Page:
3 Indicted In Alleged Coverup of D.C. Killing
Friday, November 21, 2008
Three men at the center of an enduring murder mystery in an elegant Dupont Circle townhouse have been indicted on obstruction of justice charges as police continue to investigate the slaying of Robert Wone, a rising star in Washington's legal community who was fatally stabbed two years ago while staying overnight at the home.
One of the men, Dylan M. Ward, 38, was arrested in Florida three weeks ago after authorities filed an affidavit in court alleging that he and his two former housemates, Joseph R. Price, 37, and Victor J. Zaborsky, 42, tried to cover up the circumstances of Wone's death by doctoring the crime scene and lying to police. Ward's arrest and the affidavit supporting it raised the question of whether Price and Zaborsky would face charges.
The answer came Wednesday night when a grand jury in D.C. Superior Court indicted all three on obstruction charges.
Yesterday, Price, in a gray suit and a blue French-cuffed shirt with cuff links, made a brief appearance in Superior Court and was ordered jailed pending a bail hearing today. Ward has been in custody since his arrest in Florida, his attorney said. Zaborsky, who is scheduled to be arraigned today or Saturday, sat in the courtroom gallery with his attorney yesterday while Price, his domestic partner, made his appearance.
No one has yet been accused of killing Wone, 32, a highly regarded lawyer who was found dead in a guest room on Aug. 2, 2006. He was president-elect of the Asian Pacific American Bar Association's Washington chapter and had recently become general counsel at Radio Free Asia.
Wone, who lived in Oakton with his wife, Kathy, had been close friends with Price, who is also a lawyer, since the mid-1990s, when the two were undergraduates at the College of William and Mary. Wone also was friends with Ward, who worked for a software company, and Zaborsky, a marketing manager for a dairy trade association.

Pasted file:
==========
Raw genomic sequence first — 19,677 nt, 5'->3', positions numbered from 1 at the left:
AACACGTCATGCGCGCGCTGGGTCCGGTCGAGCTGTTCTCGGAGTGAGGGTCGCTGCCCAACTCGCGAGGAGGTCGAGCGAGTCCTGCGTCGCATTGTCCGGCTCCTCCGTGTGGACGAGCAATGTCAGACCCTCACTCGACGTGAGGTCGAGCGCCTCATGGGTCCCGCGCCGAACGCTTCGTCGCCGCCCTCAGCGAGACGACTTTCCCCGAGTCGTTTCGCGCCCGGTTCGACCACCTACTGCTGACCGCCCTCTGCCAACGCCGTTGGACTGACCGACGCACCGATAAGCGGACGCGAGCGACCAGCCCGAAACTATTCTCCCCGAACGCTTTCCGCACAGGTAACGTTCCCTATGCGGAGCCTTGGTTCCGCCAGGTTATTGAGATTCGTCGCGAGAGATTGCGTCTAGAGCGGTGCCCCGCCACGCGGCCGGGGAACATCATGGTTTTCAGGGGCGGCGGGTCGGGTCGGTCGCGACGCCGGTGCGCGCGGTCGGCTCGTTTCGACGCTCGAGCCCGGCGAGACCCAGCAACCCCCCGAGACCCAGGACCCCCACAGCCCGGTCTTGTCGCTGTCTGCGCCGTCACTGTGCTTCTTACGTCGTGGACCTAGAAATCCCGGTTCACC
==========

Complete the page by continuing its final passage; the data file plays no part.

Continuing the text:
Kathy Wone said her husband, who planned to work late Aug. 2, 2006, had made arrangements days beforehand to spend the night in the six-room 19th century townhouse at 1509 Swann St. NW, which Zaborsky and Price had purchased for $1.2 million in 2005. The house is a mile from Radio Free Asia.
Price and Zaborsky were involved in a "committed, intimate relationship," the affidavit says, while Ward, also gay, shared a "personal, intimate relationship" with Price. The affidavit describes Wone as "heterosexual, happily married," with "no sexual or intimate relationship with any of the three residents" of the townhouse.
The housemates, all of whom have denied wrongdoing, told police that Wone, who was stabbed three times in the chest, must have been killed by an intruder. But authorities have called the men's accounts of what happened that night "fanciful" and implausible.
The mystery in the case concerns what happened to Wone in a span of roughly 99 minutes: between 10:15 p.m., which was about when he left his Radio Free Asia office the night of the killing, according to a colleague, and 11:54 p.m., when two emergency medical technicians arrived at Wone's bedside on the home's second floor.
The police affidavit made public after Ward's arrest says that the housemates gave detectives the following accounts:
Wone arrived about 10:30 p.m., and soon the household had retired to bed. Price and Zaborsky said they were awakened by a chime that sounds when a door to the townhouse is opened. Moments later, they said, they heard a series of "grunts" from beyond their room. They said they went to investigate and found Wone on the guest room sofa bed. A 911 call was placed at 11:49 p.m.
Price said he found a knife on Wone's chest and moved it to a nightstand. Police said that knife's blade was inconsistent with Wone's wounds and had been smeared with Wone's blood. The murder weapon is more likely a knife that remains missing from a cutlery set in Ward's room, police said.
The EMTs said they saw hardly any blood. One of them noted "a very light film of blood with striation marks as if someone had taken a towel and wiped it down Mr. Wone's chest," the affidavit says. The other EMT said it appeared that Wone had been "showered, redressed and placed in the bed."
A medical examiner found evidence that someone had restrained Wone by blocking his airways, possibly by holding a pillow to his face, the affidavit says. The medical examiner also found more than six fresh needle marks on his body.
The affidavit alleges that Wone was sexually assaulted while he was incapacitated. As for Wone being stabbed while unconscious, the affidavit says his wounds were "remarkably clean . . . perfect, slit-like" holes, meaning he did not struggle as the knife was plunged into his chest.
Staff researcher Meg Smith contributed to this report.